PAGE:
handout12 - 4.10 Spontaneity and Free Energies AIM Explain...

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4.10 Spontaneity and Free Energies AIM: Explain why Δ G < 0 is a criterion of spontaneity. Consider a gas cylinder with an internal pressure P and a constant external pressure P ext . ext P P Depending on the internal-external pressure difference, the piston will move in one or the other direction. We apply the First Law in differential form d U = d Q - P ext d V . (4.91) NOTE: This equation is valid for both reversible and irreversible processes. If, in addition, the process is reversible, then we can use the relationship in Eq. 4.24 in differential form: d Q rev = T d S (4.92) to write the First Law as: d U = d Q rev - P d V (4.93) = T d S - P d V . (4.94) Because U is a function of state, d U is path independent, and the equation holds for both reversible and irreversible processes. 4–35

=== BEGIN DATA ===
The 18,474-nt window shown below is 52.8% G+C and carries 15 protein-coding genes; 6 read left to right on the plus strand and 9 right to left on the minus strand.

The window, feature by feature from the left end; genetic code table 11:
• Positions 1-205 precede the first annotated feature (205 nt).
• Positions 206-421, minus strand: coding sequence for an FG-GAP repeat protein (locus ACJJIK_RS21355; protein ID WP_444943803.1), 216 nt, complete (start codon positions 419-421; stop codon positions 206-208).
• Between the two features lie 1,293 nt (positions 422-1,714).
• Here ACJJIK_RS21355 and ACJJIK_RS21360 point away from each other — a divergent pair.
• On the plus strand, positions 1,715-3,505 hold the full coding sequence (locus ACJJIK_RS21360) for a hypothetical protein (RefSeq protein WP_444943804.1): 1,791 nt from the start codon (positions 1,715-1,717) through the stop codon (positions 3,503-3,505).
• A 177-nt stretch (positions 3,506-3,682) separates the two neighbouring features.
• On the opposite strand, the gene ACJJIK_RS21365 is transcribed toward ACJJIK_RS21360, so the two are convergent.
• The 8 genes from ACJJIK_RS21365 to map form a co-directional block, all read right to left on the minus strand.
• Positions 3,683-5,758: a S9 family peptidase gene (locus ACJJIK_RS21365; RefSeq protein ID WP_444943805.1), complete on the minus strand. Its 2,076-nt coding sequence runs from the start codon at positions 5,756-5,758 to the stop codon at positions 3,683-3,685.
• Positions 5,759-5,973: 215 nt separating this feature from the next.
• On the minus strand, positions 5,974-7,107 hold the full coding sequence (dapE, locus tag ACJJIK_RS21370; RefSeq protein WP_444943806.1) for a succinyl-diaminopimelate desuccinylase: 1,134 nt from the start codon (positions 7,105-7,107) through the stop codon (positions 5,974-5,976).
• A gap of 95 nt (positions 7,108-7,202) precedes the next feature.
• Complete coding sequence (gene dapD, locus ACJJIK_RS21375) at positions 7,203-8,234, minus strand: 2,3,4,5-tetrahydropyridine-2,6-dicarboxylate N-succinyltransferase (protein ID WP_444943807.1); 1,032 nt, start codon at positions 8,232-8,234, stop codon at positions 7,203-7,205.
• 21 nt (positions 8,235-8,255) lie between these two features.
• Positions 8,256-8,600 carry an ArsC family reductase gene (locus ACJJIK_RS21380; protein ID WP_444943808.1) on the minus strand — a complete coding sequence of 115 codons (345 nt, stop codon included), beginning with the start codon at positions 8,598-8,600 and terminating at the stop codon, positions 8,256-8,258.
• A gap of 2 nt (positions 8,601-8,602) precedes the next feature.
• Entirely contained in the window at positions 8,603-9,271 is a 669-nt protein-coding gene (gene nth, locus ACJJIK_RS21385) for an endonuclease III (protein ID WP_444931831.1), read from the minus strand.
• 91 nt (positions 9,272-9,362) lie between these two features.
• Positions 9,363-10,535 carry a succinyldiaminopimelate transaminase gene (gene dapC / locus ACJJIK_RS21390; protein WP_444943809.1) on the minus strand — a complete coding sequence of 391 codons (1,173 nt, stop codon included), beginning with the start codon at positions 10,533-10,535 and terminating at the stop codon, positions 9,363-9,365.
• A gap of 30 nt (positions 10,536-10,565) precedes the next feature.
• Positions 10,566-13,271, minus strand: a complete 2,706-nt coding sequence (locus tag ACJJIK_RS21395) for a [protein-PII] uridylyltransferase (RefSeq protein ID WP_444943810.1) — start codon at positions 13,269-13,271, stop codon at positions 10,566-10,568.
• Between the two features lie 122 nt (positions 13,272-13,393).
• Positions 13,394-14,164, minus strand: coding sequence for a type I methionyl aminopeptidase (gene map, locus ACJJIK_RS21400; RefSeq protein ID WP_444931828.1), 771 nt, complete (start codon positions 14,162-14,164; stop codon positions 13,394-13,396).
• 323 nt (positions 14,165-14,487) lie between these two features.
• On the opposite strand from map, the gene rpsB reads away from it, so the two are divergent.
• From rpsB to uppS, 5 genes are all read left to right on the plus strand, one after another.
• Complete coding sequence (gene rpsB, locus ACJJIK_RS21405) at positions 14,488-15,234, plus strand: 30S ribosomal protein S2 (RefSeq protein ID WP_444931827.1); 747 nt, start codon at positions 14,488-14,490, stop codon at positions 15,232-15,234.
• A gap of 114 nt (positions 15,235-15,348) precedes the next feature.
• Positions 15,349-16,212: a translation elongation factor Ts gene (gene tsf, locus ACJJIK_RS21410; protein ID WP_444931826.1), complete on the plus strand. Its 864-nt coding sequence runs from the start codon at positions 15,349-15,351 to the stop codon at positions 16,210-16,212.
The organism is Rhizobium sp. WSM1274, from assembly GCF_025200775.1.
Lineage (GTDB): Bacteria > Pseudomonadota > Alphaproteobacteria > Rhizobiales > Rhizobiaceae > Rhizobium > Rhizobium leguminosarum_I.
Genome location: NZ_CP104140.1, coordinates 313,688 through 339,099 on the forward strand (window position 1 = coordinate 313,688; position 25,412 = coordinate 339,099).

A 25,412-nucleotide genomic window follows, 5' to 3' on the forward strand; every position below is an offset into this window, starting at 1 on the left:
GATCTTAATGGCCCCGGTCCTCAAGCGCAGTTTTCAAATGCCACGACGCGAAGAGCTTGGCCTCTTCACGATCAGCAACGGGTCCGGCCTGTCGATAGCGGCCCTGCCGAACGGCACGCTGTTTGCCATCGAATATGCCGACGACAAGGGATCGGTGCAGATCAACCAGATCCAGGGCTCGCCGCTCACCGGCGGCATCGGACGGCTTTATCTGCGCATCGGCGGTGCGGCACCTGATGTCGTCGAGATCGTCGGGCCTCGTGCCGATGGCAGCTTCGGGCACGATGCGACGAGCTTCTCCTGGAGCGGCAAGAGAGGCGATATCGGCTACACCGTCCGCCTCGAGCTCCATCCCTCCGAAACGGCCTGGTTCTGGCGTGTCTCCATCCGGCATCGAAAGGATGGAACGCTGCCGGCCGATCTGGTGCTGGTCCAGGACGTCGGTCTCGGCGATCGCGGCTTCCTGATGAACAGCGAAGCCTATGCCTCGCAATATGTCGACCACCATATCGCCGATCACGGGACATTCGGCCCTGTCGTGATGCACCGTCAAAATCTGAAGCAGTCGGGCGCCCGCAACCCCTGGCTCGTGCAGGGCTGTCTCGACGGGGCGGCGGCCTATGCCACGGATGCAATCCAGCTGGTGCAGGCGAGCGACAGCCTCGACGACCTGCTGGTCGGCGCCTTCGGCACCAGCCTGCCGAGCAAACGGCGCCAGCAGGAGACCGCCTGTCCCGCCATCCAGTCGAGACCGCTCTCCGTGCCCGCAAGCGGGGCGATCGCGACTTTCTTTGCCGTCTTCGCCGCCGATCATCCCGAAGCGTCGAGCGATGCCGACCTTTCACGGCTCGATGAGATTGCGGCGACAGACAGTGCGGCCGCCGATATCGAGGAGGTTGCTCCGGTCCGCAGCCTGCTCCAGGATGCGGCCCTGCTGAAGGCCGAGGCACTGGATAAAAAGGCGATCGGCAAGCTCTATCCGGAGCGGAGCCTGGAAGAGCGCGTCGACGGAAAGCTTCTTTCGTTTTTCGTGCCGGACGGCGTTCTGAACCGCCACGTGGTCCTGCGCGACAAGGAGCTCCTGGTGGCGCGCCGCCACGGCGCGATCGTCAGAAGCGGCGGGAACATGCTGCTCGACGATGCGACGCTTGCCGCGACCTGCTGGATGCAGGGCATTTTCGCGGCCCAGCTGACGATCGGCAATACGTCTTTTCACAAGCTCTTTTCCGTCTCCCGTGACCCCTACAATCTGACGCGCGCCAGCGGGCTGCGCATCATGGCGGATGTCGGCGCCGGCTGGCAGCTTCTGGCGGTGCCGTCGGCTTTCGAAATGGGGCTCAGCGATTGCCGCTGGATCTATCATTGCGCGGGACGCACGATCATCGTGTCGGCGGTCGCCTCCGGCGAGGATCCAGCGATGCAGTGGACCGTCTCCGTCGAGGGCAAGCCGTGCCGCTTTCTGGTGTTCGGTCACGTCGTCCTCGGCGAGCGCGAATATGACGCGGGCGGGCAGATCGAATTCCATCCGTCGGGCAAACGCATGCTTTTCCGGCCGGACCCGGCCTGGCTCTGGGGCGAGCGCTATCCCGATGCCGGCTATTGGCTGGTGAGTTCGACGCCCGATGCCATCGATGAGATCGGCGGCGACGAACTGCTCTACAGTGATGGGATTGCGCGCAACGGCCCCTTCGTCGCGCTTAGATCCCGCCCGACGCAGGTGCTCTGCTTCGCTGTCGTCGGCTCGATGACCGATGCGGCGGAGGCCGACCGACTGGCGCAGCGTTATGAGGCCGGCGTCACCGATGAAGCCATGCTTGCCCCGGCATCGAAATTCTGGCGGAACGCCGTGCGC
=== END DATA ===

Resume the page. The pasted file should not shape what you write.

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Now we combine the rhs of Eqs. 4.91 and 4.94: d Q rev - P d V = d Q - P ext d V (4.95) d Q rev - d Q = ( P - P ext ) d V . (4.96) Now lets imagine what might happen, depending on the pressures: If P > P ext , then the gas will expand d V > 0 ; ( P - P ext ) d V > 0 If P < P ext , then the gas will contract d V < 0 ; ( P - P ext ) d V > 0 So then d Q rev - d Q > 0 (4.97) T d S - d Q > 0 (4.98) T d S > d Q (4.99) This relationship is known as the Clausius Inequality for irreversible processes and is commonly written d S > d Q T . (4.100) NOTE: For reversible processes, we have equality as in Eq. 4.92. 4–36
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Now lets use this inequality to illustrate the relationship between free energy changes and spontaneity. We combine the Clausius Inequality with the First Law: T d S d Q = d U - d W - d U + d W + T d S 0 (4.101) - d U - P d V + d W nonexp + T d S 0 , (4.102) where we have divided the total work into that due to a volume change and nonexpansion work d W nonexp .
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